By Robert Dominguez
Few players have left the game with a flourish like David Ortiz, who at 40 years old and in his final season of a Cooperstown-worthy, 20-year-career put up remarkable numbers in 2016 that belied his age.
On this day in béisbol, May 14, 2016, Big Papi hit a big milestone in his capstone season that put him in the same rarified air of two of baseball’s greatest hitters.
Ortiz, one of the most fearsome clutch hitters in history, also came through for the Red Sox yet again — twice.
Losing 5-4 at home against the Astros, Boston was down to its last out in the ninth when Ortiz, who had already homered earlier, stepped up to the plate with shortstop Xander Bogaerts at first — and rocketed a drive to the deepest part of Fenway’s centerfield for a triple that tied the game.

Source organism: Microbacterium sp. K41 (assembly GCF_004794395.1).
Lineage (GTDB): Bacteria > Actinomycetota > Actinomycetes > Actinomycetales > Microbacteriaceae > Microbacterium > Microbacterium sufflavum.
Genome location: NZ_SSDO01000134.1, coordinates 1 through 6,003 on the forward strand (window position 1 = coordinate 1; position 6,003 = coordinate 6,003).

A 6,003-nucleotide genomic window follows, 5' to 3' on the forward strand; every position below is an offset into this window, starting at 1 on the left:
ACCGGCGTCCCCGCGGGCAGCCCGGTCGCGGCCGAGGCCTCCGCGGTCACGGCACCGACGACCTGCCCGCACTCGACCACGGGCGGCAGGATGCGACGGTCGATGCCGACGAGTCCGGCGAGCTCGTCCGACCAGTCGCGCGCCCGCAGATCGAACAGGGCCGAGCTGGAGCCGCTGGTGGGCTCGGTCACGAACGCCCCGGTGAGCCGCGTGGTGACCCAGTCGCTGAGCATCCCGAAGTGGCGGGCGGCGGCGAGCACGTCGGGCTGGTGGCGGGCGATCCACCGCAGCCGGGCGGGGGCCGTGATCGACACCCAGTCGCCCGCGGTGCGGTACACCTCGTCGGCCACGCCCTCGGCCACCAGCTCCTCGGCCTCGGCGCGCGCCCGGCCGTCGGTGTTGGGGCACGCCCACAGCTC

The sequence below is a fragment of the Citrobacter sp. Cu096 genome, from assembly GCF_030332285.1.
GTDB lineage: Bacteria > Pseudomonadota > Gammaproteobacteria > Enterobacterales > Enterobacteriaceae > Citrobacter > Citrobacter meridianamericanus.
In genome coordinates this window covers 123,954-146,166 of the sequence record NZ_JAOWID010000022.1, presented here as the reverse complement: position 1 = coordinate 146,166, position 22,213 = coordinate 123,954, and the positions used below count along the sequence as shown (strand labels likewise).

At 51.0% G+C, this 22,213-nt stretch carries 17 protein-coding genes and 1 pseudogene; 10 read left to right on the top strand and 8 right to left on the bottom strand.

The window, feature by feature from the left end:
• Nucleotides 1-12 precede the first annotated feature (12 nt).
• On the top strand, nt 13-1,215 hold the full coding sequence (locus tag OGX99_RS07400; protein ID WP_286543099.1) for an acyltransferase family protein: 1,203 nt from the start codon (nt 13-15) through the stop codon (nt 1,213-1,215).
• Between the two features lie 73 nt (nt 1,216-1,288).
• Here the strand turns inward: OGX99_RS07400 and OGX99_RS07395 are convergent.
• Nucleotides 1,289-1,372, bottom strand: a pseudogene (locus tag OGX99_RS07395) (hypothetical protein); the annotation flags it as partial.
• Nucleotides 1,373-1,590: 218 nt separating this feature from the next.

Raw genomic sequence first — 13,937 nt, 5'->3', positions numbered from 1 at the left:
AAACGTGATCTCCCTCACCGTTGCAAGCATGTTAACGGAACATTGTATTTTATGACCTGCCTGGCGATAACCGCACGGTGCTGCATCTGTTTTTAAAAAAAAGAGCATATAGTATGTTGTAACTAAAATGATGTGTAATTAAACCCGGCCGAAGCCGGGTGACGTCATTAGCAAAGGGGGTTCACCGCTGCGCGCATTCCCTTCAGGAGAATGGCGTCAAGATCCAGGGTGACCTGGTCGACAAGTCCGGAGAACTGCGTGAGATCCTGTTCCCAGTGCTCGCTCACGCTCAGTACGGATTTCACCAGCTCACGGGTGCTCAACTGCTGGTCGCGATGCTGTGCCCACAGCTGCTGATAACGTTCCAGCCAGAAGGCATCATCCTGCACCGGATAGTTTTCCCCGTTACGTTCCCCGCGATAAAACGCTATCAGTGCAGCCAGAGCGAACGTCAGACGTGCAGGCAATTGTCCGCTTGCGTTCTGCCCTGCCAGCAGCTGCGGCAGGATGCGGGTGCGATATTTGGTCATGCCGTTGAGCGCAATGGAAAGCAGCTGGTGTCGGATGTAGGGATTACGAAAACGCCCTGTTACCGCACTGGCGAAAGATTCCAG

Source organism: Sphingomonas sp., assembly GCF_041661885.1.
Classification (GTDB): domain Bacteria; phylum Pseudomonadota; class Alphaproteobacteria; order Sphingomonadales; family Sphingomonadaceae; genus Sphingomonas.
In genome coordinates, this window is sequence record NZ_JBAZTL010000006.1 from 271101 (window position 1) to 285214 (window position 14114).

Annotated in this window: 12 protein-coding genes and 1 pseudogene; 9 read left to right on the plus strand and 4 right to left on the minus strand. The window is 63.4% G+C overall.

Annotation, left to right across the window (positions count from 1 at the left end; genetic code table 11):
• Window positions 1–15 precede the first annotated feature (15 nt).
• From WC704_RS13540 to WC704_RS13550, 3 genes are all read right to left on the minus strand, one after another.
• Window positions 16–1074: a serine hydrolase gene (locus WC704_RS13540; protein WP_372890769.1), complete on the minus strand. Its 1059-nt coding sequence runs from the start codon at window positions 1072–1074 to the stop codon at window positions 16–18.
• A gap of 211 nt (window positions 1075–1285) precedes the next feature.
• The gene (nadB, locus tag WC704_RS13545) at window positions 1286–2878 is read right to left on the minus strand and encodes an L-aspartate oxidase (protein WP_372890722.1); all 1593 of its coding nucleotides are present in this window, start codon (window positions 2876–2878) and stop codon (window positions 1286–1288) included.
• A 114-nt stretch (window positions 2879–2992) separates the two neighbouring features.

In the bottom of the 11th, again with two outs and the score still 5-5, Bogaerts was at second when Ortiz spit into his batting gloves before launching another drive to deep center — a double this time to win the game.
It was more than just a typically clutch Papi knock. The two-bagger was Ortiz’s 600th lifetime, making him only the third player besides Hank Aaron and Barry Bonds with more than 500 home runs and 600 doubles.
Ortiz finished 2016 with 38 HR, a .315 average, and a league-leading 127 RBI, 48 doubles and 1.021 OPS before calling it quits.
But his fairy-tale year — and career — had a not-so-happy ending in the postseason, as the Red Sox faced the Indians in the ALDS.
Ortiz, who helped lead Boston to three World Series victories in 12 years after the city suffered through eight decades of championship-less futility, hit a meek .111 with just one hit in three games in the series as the Indians swept the Red Sox.
Robert Dominguez is co-author of “Bronx Bummers: The Unofficial History of the New York Yankees’ Bad Boys, Blunders and Brawls” and writer of the upcoming “El Salón: The Trials and Triumphs of Baseball’s Latino Hall of Famers.”
Photo: Alex – Cropped, under Creative Commons license